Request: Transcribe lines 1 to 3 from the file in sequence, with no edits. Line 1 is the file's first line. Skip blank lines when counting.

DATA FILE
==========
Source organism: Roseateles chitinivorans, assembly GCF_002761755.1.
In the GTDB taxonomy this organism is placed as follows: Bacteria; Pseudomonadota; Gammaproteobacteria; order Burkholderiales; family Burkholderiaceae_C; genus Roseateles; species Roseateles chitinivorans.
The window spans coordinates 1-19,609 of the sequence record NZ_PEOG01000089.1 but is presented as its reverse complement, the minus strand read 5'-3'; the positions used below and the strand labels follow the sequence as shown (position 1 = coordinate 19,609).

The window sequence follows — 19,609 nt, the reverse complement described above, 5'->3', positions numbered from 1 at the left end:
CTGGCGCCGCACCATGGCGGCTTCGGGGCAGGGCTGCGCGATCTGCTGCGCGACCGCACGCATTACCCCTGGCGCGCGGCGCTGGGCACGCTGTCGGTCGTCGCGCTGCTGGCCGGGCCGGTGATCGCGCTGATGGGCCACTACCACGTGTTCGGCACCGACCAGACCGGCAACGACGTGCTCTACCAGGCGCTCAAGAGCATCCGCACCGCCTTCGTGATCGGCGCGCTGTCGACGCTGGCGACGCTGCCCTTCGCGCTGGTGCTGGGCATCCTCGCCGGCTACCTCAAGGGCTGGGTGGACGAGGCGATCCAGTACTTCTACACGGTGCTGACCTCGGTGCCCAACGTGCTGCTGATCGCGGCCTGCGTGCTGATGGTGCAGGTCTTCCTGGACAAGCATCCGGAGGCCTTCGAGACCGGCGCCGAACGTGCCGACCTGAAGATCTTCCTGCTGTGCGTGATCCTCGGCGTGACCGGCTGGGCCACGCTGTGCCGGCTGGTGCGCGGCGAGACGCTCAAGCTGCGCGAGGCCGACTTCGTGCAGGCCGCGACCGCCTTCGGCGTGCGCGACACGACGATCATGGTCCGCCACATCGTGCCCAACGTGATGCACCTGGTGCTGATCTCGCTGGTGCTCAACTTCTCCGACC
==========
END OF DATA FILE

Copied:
Source organism: Roseateles chitinivorans, assembly GCF_002761755.1.
In the GTDB taxonomy this organism is placed as follows: Bacteria; Pseudomonadota; Gammaproteobacteria; order Burkholderiales; family Burkholderiaceae_C; genus Roseateles; species Roseateles chitinivorans.
The window spans coordinates 1-19,609 of the sequence record NZ_PEOG01000089.1 but is presented as its reverse complement, the minus strand read 5'-3'; the positions used below and the strand labels follow the sequence as shown (position 1 = coordinate 19,609).